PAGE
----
TORONTO (AP) - "The Martian" was briefly stranded in Hollywood development when Ridley Scott reached out to Matt Damon, the star attached to the stalled projected.
TORONTO (AP) — "The Martian" was briefly stranded in Hollywood development when Ridley Scott reached out to Matt Damon, the star attached to the stalled projected.
The script by Drew Goddard ("Cabin in the Woods") from Andy Weir's novel was full of the kind of nerdy humor and science geekery that few would associate with the masculine epics Scott is known for. But the 77-year-old British director tends not to concern himself with such trifles.
"He goes, 'We've never met,'" recalls Damon, barking an impression of the no-nonsense Scott. "And I said, 'No, we've never met.' He goes, 'The script is good!' And I said, 'Yeah.' He goes, 'It's (expletive) great.' 'Yeah.' 'Why aren't we making this?' I said, 'I guess we are.'"
The unexpected combinations of talent that went into making "The Martian" are fitting for a movie of such hybrid entertainments. It's a space tale more grounded in science fact than fiction; a 3-D popcorn movie full of mathematics; an ode to science that's funny.
"The Martian," which 20th Century Fox will release Friday, is that rare earthly creature: a blockbuster with brains. There may be water on Mars, as NASA announced Monday, but there's been a drought at the multiplex.
Damon stars as astronaut Mark Watney, whose crewmembers, thinking him dead from a flying piece of debris, leave him behind on Mars as they rush to flee a sand storm. Alone on the red planet, Watney's fate is seemingly sealed, but through his own scientific ingenuity, improvises his survival. NASA (including an ensemble of Jeff Daniels, Chiwetel Ejiofor and Jessica Chastain) mounts a rescue mission with its own scientific dexterity.
Rarely has there been a film more celebratory of the space program and the problem-solving power of science. NASA has embraced the film with celestial warmth, screening it for the crew on the International Space Station.
The solitary extreme of "The Martian" may be reminiscent of "Gravity," but its closeness to another recent space drama infused with the spirit of space exploration — Christopher Nolan's "Interstellar," in which Damon was also alone on a distant planet — gave the actor pause.
Damon (who spoke in a recent interview before comments he made about diversity and sexuality drew criticism) took a year and a half off from acting while his family (he has four daughters with wife Luciana Barroso) moved to Los Angeles. "The Martian" was his first film since "Interstellar."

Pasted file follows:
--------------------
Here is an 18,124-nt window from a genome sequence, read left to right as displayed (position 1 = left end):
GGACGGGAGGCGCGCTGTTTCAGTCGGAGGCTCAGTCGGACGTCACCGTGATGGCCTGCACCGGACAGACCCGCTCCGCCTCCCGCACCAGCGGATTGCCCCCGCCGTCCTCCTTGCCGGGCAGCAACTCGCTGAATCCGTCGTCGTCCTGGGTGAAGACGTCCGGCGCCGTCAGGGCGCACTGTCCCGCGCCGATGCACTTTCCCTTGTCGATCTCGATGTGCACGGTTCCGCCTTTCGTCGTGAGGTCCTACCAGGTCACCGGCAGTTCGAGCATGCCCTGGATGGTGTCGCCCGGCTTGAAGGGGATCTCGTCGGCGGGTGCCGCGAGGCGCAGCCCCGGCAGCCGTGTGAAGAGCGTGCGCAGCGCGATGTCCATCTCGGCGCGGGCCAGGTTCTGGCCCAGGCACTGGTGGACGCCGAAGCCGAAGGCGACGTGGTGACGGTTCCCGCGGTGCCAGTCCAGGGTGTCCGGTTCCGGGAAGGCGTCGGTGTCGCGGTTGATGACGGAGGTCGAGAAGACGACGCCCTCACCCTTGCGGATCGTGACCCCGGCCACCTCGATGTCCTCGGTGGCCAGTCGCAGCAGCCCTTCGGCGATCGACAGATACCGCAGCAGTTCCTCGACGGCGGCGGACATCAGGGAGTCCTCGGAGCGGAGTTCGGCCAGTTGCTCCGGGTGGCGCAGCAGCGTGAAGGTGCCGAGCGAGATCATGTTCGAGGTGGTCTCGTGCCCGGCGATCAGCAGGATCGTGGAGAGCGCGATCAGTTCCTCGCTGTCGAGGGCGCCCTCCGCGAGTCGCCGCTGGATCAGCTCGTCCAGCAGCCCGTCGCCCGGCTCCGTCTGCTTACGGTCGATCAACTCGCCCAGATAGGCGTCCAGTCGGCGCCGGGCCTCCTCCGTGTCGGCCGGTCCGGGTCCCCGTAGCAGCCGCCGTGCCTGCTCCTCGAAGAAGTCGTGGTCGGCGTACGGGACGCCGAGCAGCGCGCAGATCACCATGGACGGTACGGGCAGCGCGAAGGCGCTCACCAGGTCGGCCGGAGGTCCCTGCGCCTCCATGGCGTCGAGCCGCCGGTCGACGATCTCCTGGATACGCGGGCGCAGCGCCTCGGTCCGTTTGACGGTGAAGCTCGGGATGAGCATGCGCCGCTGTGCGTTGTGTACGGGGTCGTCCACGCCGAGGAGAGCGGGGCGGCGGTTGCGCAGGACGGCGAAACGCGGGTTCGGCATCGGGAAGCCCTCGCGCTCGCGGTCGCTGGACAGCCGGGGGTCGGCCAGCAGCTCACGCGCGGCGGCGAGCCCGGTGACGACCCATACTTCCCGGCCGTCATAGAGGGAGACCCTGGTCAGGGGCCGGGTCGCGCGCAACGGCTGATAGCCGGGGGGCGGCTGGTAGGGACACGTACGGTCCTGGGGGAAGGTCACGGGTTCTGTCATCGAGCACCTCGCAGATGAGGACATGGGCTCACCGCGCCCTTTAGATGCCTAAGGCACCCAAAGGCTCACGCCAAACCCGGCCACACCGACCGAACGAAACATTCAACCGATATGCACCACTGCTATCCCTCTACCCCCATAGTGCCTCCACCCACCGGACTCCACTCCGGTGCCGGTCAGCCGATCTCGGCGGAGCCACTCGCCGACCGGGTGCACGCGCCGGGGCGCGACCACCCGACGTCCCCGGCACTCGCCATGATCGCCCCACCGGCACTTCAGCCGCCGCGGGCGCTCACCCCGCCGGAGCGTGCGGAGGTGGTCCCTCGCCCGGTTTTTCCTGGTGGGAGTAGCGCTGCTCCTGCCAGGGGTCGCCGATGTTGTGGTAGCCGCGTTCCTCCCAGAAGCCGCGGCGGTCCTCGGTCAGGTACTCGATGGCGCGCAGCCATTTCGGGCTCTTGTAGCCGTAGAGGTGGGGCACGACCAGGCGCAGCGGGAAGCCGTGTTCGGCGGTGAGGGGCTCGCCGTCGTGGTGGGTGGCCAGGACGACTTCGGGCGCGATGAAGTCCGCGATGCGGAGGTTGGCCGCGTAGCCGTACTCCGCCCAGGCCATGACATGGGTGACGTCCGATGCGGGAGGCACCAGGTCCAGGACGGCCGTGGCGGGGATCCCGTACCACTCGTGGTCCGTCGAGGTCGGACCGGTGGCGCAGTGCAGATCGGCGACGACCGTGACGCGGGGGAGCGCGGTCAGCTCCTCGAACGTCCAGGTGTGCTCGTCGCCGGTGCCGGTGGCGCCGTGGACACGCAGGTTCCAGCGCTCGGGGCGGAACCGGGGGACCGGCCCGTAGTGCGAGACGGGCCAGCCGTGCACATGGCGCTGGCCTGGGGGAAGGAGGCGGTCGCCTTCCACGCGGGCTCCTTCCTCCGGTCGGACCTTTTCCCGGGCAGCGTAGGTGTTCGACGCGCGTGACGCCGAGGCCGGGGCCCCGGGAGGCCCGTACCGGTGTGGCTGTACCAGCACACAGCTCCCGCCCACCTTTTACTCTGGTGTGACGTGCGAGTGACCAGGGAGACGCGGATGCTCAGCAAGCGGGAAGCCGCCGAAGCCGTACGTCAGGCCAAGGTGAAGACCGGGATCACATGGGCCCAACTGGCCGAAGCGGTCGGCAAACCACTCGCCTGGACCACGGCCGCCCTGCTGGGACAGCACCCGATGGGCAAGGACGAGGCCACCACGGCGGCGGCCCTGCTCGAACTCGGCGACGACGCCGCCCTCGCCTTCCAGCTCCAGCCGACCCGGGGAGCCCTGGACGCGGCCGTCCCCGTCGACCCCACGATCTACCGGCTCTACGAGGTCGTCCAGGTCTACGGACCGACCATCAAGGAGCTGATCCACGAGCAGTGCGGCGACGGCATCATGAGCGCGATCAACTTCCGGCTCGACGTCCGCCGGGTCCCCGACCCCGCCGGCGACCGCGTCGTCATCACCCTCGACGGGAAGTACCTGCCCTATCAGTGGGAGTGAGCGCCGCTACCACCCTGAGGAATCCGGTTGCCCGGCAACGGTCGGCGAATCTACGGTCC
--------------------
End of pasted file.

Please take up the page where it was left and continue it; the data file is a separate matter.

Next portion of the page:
"I said, 'Look, I'm in Chris's movie. I'm stranded on a planet,'" Damon recalls telling Scott. "If I then follow that up with a guy stranded on a planet..."
The director sought out Nolan to see an early cut of "Interstellar" and decided the similarity wasn't an issue. "I mean, they're making another Batman movie already," laughs Damon, alluding to the upcoming role for his friend, Ben Affleck.
Space, of course, is also a familiar frontier to Scott, who forever endeared himself to sci-fi fans early in his career with "Blade Runner" and "Alien." Decades later, he's found himself firmly back in the genre with "The Martian" and 2013's "Prometheus," for which he's currently prepping one and, he says, possibly two sequels.
"I loved it," says Scott. "I realized on the first day how much I missed it."
"The Martian," which largely drew raves out of its premiere at the Toronto International Film Festival, has been portrayed as a return-to-form for Scott following critical disappointments like "Exodus" (which was slammed for its largely white cast) and his Cormac McCarthy adaptation "The Counselor."
"The press can be very negative," Scott says. "I never let it get to me, not for a long time. The last time I got upset about press was 'Blade Runner.' No one liked it."
Having Scott aboard, Damon says, mitigated his concerns about playing most of his scenes alone. Like a video diary, Watney speaks the majority of his lines to cameras situated around the Mars habitat.
"You have no one co-signing your fantasy," Damon says. "It is kind of like when you were a kid making a game up in your room. It's entirely dependent on not cracking. It was the challenge of the movie and kind of why I wanted to do it."
Besides prepping the "Prometheus" sequel, "Alien: Paradise Lost," Scott is managing his busy production company, Scott Free Productions. Damon, following his short hiatus, has packed in a shoot in China with Zhang Yimou, a new "Bourne" film with director Paul Greengrass and a planned Alexander Payne movie ("Downsizing").
But "The Martian" aligned the men's orbits for a mutual return to space, propelled by the workmanlike Scott. Not that the director is one to get all cosmic about it.
"I learned very early on: You better be entertaining," says Scott, who started in advertising. "You want bums in seats. That's what you do. That's my business."
Follow AP Film Writer Jake Coyle on Twitter at: http://twitter.com/jakecoyleAP